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National Cooperation Key to International Judicial Success

JURIST Guest Columnist Niccolò Pons, Assistant Legal Officer of the Pre-Trial Chambers of the International Criminal Court, says that cooperation from national authorities is an essential and proven element to the success of international judicial bodies...

The contemporary system of international judicial cooperation in criminal matters has evolved from the classic horizontal axis between states to include an additional vertical axis, which connect states with international jurisdictions. This vertical axis is particularly important in the prosecution of international crimes such as war crimes, crimes against humanity and the crime of genocide. These crimes are often adjudicated by international courts and tribunals, whether backed by the UN through the International Criminal Tribunal for the former Yugoslavia (ICTY) or the International Criminal Tribunal for Rwanda (ICTR) or supported through international treaties — as is the case with the International Criminal Court (ICC) and the Rome Statute. Since these international judicial bodies do not have at their disposal an enforcement agency to implement their orders, they rely on national authorities to execute requests for cooperation including arrests and the surrender of suspects.

Given that such international crimes are mostly committed during armed conflicts or situations of serious internal disturbances, a number of persons who might be involved in the commission of atrocities flee the forum commissi delicti (the place where the crime has been committed) to seek shelter abroad by claiming refugee or asylum status. This diaspora makes extradition requests the only way to obtain the presence of suspects before the national courts that have jurisdiction.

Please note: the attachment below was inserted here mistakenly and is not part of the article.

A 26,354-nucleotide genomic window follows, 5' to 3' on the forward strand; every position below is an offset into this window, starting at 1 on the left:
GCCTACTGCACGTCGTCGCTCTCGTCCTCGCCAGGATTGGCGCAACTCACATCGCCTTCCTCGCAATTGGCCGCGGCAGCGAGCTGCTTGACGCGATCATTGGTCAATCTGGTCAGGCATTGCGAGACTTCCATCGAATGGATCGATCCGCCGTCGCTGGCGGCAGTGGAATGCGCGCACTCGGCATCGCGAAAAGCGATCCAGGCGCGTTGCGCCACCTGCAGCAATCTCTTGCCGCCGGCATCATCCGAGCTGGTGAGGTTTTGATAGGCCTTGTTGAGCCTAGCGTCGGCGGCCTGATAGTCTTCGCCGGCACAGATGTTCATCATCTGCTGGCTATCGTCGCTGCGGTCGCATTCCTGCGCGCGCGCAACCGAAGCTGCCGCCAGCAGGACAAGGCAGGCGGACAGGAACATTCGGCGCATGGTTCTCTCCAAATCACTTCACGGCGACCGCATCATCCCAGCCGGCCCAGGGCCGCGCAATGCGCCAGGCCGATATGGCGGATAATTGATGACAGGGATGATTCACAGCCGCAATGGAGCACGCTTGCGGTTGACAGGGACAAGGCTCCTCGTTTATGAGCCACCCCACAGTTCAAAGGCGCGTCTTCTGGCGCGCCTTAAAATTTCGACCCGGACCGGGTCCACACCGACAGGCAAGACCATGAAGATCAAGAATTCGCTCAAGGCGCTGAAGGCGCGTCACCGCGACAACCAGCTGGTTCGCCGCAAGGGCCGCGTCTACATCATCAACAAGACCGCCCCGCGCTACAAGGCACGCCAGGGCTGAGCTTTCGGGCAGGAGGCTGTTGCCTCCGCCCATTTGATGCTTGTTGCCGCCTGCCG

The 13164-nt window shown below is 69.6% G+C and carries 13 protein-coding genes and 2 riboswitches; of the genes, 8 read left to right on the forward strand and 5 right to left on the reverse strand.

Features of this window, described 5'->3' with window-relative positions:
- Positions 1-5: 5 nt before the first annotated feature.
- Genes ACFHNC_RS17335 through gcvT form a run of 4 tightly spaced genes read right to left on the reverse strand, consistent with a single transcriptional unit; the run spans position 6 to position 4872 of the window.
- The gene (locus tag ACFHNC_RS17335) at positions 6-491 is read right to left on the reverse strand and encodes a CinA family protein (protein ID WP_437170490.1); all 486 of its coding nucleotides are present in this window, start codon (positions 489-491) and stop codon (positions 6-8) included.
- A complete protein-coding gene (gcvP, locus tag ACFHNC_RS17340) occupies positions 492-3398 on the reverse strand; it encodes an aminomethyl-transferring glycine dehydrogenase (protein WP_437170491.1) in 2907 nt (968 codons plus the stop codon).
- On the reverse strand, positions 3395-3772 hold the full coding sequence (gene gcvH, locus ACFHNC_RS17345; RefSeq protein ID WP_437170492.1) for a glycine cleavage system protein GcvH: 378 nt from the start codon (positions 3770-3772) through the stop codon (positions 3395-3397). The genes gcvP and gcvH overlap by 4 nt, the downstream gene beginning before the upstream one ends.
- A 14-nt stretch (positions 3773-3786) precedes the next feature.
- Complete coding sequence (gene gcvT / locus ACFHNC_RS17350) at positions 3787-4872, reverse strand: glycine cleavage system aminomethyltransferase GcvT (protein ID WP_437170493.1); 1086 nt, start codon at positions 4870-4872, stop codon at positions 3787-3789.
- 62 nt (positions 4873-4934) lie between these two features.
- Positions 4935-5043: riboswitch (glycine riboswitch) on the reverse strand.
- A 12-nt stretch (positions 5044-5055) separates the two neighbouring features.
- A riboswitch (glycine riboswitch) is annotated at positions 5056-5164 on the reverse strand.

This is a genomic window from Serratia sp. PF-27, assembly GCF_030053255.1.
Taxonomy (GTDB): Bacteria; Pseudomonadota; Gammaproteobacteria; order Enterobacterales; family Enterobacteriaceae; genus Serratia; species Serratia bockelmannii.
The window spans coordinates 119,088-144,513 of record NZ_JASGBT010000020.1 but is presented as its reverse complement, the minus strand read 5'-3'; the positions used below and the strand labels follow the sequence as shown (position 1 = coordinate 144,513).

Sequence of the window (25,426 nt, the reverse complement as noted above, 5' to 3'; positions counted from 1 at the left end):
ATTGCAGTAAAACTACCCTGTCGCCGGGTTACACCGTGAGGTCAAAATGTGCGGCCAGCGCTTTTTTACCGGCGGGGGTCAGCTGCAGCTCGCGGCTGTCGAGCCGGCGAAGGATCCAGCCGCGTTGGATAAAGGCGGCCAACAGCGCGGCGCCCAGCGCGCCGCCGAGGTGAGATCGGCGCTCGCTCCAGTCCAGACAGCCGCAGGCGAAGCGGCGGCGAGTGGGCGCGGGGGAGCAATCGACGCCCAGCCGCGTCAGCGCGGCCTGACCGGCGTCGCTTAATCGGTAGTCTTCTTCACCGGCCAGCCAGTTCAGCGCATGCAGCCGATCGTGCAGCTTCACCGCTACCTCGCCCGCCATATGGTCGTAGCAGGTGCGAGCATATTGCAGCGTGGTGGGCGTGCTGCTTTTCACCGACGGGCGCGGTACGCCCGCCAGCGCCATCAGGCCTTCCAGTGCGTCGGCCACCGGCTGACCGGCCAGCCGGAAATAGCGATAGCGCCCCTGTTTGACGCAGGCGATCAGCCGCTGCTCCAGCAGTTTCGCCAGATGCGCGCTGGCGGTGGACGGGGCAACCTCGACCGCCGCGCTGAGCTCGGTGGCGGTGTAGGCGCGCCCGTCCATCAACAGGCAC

In the past few years, the US has made remarkable efforts to locate and extradite alleged human rights violators to requesting states all over the world. An example of how this cooperation machinery between states and international tribunals works is the recent extradition of a US resident, Dejan Radojkovic, to Bosnia and Herzegovina. The US prosecutor sought his expulsion from the US on the basis of his involvement in rounding up some 200 Bosnian-Muslim men in the Konjevic Polje region in July 1995 and transferring them to locations where they were executed. Radojkovic did not disclose his past as a commander of the Special Police Brigade in the Srebrenica area during his entry into American territory in 1999. An investigation carried out by the US authorities in coordination with the Office of the Prosecutor of the ICTY and the Court of Bosnia and Herzegovina linked Radojkovic to the occurrences in Srebrenica in summer 1995. In his order, upheld on appeal, the US immigration judge found that Radojkovic "ordered...and/or otherwise participated in extrajudicial killing" and decided for his removal from the US, which took place on May 24, 2012. According to the relevant section of the US Code, an alien who, outside the US, has committed, ordered, incited, assisted or otherwise participated in the commission of acts of torture or extrajudicial killings is deportable from a US territory.

Crucially, extraditing an individual suspected of criminal offences is not a finding or a predetermination of the guilt of such person for the crimes charged by a foreign court. The latter is to be assessed after a criminal proceeding. Instead, a removal order is the mere assessment — based on the evidence adduced by the prosecutor of the requested state — that grounds for inadmissibility of the person on the territory of the state of residence exist and that these grounds rest on the suspicion that the person might have committed offences abroad. Thus, the individual loses his entitlement to lawfully reside in the territory of the requested state and is extradited to a competent jurisdiction to respond to the allegations against him. The importance of the distinction between extradition procedures and criminal proceedings is decisive to preserve one of the fundamental principles of criminal law and one of the basic rights of the accused: the right to be presumed innocent until found guilty by a court of law.